A multidisciplinary team of researchers from Children’s Hospital of Philadelphia (CHOP) and the Perelman School of Medicine at the University of Pennsylvania (Penn) showed how the “batteries” of cells are highly implicated in whether patients with the chromosome 22q11.2 deletion syndrome develop schizophrenia. The results of the study may eventually lead to targeted prevention and treatment strategies for patients with the condition.
The findings were published today in JAMA Psychiatry.
22q11.2 deletion syndrome (22q) is a chromosomal difference that occurs in approximately one out of every 2,000 births and is associated with varying degrees of medical issues affecting every system in the body, including the developing heart, immune system, palate, and brain. 22q is also associated with behavioral health challenges such as attention deficit hyperactive disorder, autism spectrum disorder and anxiety. These symptoms can be observed during childhood and can present as psychiatric illness in older adolescents and adults. In fact, this group is roughly 25 times more likely to develop schizophrenia than those in the general population, providing an opportunity to understand the genetic cause of the condition and develop novel therapeutics to treat it.
In a prior study, CHOP researchers studied stem cell-derived neurons and demonstrated that, compared with healthy controls, patients with 22q and schizophrenia had mitochondrial dysfunction. However, that study did not account for 22q patients who had not developed schizophrenia.
“Schizophrenia is a very complex mental health disorder, and it can be particularly debilitating for patients with 22q when coupled with a myriad of other health challenges,” said senior study author Stewart A. Anderson, MD, Director of Research in the department of Child and Adolescent Psychiatry and Behavioral Services and associate director of the Lifespan Brain Institute at CHOP and Penn. “In this most recent study, it was important to define the role mitochondria play in determining which patients with 22q – particularly teenagers – are likely to develop schizophrenia.”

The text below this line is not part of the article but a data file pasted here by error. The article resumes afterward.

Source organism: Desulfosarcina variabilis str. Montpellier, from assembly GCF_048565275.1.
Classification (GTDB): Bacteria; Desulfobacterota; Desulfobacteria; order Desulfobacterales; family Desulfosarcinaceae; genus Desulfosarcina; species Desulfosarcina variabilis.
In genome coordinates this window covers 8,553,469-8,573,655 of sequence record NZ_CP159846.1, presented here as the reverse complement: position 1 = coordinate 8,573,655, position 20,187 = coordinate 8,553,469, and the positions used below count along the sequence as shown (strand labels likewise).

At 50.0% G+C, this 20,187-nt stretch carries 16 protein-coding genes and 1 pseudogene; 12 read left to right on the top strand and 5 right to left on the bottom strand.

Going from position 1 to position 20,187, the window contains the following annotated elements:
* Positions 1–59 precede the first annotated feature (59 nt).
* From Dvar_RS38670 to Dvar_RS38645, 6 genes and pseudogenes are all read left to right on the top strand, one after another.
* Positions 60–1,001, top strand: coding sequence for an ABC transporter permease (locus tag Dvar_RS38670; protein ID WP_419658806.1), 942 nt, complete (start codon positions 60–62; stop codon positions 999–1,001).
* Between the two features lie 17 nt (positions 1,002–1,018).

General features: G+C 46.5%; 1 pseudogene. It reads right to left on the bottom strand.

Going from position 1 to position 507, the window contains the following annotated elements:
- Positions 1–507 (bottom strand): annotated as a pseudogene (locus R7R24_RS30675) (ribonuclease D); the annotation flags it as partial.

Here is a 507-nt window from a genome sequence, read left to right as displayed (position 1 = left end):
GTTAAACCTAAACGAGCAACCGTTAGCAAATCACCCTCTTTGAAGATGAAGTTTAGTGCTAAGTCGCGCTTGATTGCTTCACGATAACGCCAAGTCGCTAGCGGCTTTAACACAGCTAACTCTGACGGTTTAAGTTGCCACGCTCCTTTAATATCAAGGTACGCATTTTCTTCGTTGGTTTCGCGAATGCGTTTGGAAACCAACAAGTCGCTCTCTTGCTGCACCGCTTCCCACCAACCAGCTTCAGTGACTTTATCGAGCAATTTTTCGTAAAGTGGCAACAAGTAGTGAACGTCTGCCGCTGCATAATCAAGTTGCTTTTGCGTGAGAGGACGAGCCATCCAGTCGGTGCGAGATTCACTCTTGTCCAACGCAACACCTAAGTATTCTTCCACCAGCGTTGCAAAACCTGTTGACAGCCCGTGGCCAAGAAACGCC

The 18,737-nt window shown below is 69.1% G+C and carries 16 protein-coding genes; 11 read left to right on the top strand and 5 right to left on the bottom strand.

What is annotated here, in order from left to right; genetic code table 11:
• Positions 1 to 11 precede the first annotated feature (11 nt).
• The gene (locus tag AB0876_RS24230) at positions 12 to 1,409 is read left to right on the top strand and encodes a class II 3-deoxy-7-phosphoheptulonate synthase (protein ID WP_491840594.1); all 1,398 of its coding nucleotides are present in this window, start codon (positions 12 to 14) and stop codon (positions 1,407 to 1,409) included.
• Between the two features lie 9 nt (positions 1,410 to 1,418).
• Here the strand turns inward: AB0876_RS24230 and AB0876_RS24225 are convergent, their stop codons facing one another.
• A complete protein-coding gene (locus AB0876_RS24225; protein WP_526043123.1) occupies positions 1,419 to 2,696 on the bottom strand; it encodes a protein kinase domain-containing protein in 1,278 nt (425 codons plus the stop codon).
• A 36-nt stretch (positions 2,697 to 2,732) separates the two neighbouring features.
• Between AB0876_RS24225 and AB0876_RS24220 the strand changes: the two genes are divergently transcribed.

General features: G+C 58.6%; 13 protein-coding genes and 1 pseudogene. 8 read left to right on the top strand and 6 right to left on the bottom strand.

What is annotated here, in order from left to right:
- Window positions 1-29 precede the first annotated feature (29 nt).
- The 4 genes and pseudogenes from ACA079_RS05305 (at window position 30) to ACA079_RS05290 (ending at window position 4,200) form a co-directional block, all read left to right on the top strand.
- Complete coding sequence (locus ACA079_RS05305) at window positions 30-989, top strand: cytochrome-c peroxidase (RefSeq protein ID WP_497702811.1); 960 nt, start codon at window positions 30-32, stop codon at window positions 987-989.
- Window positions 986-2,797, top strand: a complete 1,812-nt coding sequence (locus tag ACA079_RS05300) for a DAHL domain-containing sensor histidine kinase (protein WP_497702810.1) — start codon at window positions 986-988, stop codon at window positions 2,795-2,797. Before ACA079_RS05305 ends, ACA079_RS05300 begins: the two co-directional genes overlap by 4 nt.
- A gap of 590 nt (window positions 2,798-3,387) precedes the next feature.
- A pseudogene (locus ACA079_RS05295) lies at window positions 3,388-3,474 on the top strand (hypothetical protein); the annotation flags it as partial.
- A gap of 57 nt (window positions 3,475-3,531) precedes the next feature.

Using different lines of stem cells than were used for the prior study, the researchers compared mitochondrial function and the expression of related genes from adults with 22q and a control group, with the 22q group including neurons from individuals with and without a schizophrenia diagnosis.
The researchers showed again that mitochondrial function was impacted in patients with 22q and a schizophrenia diagnosis, with reduced levels of ATP, a major energy source for cells produced largely by mitochondria. However, ATP levels were not reduced in patients with 22q who were not diagnosed with schizophrenia. In fact, the expression of multiple genes encoding for oxidative phosphorylation, a process that helps produce ATP, was upregulated compared with both the 22q and schizophrenia group and the control group. These findings suggest that increased mitochondrial biogenesis is associated with the absence of schizophrenia in 22q.
“Bioenergetics and mitochondria have historically not been thought to play a significant role in autism spectrum disorders and schizophrenia, but our findings from this study coupled with previous findings show that mitochondrial dysfunction may play an important role in these neuropsychiatric disorders,” said co-author Douglas C. Wallace, PhD, Director of the Center for Mitochondrial and Epigenomic Medicine at CHOP. “Recognizing the role of mitochondrial dysfunction in neuropsychiatric disorders may lead to the development of better diagnostic tools as well as targeted treatments for patients with 22q-associated schizophrenia.”
“Patients with 22q present with a wide variety of symptoms, and while our team helps families navigate these challenges across many different medical specialties, the sheer number of associated features can significantly impact both the patients and their families’ lives – with behavioral health being the most complex and difficult to manage,” said co-author Donna M. McDonald-McGinn, MS, CGC, Director of the 22q and You Center and Associate Director of Clinical Genetics Center at CHOP. “The more we know about how each individual is affected at a deeper genomic level, the more resources we can provide to families, while pivoting future research efforts towards finding new ways to help our patients, as well as those in the general population with schizophrenia but without 22q.”
This work was supported by National Institutes of Health grants MH110185, MH066912, MH108592, MH110185, MH191719, MH087636, MH119738, MH119737, MH119219, and MH101718, and the Penn/CHOP Lifespan Brain Institute.
Li et al, “Association of Mitochondrial Biogenesis With Variable Penetrance of Schizophrenia.” JAMA Psychiatry, online May 19, 2021. DOI: 10.1001/jamapsychiatry.2021.0762.
Contact: Ben Leach, The Children’s Hospital of Philadelphia, 267-426-2857 or firstname.lastname@example.org